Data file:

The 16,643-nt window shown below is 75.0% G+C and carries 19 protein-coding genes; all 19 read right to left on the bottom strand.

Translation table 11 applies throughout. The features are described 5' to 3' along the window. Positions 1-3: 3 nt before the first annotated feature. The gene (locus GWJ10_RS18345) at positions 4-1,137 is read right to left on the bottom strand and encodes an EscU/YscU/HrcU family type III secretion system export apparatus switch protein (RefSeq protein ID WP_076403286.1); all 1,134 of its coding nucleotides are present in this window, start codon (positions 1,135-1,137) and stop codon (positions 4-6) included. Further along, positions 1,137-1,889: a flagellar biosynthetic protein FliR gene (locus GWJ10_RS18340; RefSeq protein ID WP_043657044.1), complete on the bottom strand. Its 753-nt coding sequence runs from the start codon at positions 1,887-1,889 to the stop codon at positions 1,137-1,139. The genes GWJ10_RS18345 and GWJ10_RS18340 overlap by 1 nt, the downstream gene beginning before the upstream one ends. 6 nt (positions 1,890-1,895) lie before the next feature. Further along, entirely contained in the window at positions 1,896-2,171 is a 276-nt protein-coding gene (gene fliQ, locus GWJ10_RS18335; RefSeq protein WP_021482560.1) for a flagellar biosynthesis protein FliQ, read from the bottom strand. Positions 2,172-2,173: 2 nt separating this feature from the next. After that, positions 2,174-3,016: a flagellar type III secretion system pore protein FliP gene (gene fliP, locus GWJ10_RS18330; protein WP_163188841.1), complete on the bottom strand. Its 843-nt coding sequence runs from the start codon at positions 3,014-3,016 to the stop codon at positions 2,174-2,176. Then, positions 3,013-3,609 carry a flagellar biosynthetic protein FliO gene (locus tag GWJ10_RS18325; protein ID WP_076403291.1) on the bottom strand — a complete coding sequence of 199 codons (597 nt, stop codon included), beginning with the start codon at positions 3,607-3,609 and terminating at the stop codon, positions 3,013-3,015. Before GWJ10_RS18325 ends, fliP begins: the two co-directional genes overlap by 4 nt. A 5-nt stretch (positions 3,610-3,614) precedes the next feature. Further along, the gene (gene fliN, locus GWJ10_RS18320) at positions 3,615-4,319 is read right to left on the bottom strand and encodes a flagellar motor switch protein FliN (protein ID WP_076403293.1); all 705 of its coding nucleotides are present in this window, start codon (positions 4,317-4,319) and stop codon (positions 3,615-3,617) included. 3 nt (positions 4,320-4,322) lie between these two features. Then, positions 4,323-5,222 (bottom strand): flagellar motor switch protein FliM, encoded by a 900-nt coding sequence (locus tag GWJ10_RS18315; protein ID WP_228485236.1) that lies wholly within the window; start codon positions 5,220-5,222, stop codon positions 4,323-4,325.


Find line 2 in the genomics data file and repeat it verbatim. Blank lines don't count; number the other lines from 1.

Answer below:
Translation table 11 applies throughout. The features are described 5' to 3' along the window. Positions 1-3: 3 nt before the first annotated feature. The gene (locus GWJ10_RS18345) at positions 4-1,137 is read right to left on the bottom strand and encodes an EscU/YscU/HrcU family type III secretion system export apparatus switch protein (RefSeq protein ID WP_076403286.1); all 1,134 of its coding nucleotides are present in this window, start codon (positions 1,135-1,137) and stop codon (positions 4-6) included. Further along, positions 1,137-1,889: a flagellar biosynthetic protein FliR gene (locus GWJ10_RS18340; RefSeq protein ID WP_043657044.1), complete on the bottom strand. Its 753-nt coding sequence runs from the start codon at positions 1,887-1,889 to the stop codon at positions 1,137-1,139. The genes GWJ10_RS18345 and GWJ10_RS18340 overlap by 1 nt, the downstream gene beginning before the upstream one ends. 6 nt (positions 1,890-1,895) lie before the next feature. Further along, entirely contained in the window at positions 1,896-2,171 is a 276-nt protein-coding gene (gene fliQ, locus GWJ10_RS18335; RefSeq protein WP_021482560.1) for a flagellar biosynthesis protein FliQ, read from the bottom strand. Positions 2,172-2,173: 2 nt separating this feature from the next. After that, positions 2,174-3,016: a flagellar type III secretion system pore protein FliP gene (gene fliP, locus GWJ10_RS18330; protein WP_163188841.1), complete on the bottom strand. Its 843-nt coding sequence runs from the start codon at positions 3,014-3,016 to the stop codon at positions 2,174-2,176. Then, positions 3,013-3,609 carry a flagellar biosynthetic protein FliO gene (locus tag GWJ10_RS18325; protein ID WP_076403291.1) on the bottom strand — a complete coding sequence of 199 codons (597 nt, stop codon included), beginning with the start codon at positions 3,607-3,609 and terminating at the stop codon, positions 3,013-3,015. Before GWJ10_RS18325 ends, fliP begins: the two co-directional genes overlap by 4 nt. A 5-nt stretch (positions 3,610-3,614) precedes the next feature. Further along, the gene (gene fliN, locus GWJ10_RS18320) at positions 3,615-4,319 is read right to left on the bottom strand and encodes a flagellar motor switch protein FliN (protein ID WP_076403293.1); all 705 of its coding nucleotides are present in this window, start codon (positions 4,317-4,319) and stop codon (positions 3,615-3,617) included. 3 nt (positions 4,320-4,322) lie between these two features. Then, positions 4,323-5,222 (bottom strand): flagellar motor switch protein FliM, encoded by a 900-nt coding sequence (locus tag GWJ10_RS18315; protein ID WP_228485236.1) that lies wholly within the window; start codon positions 5,220-5,222, stop codon positions 4,323-4,325.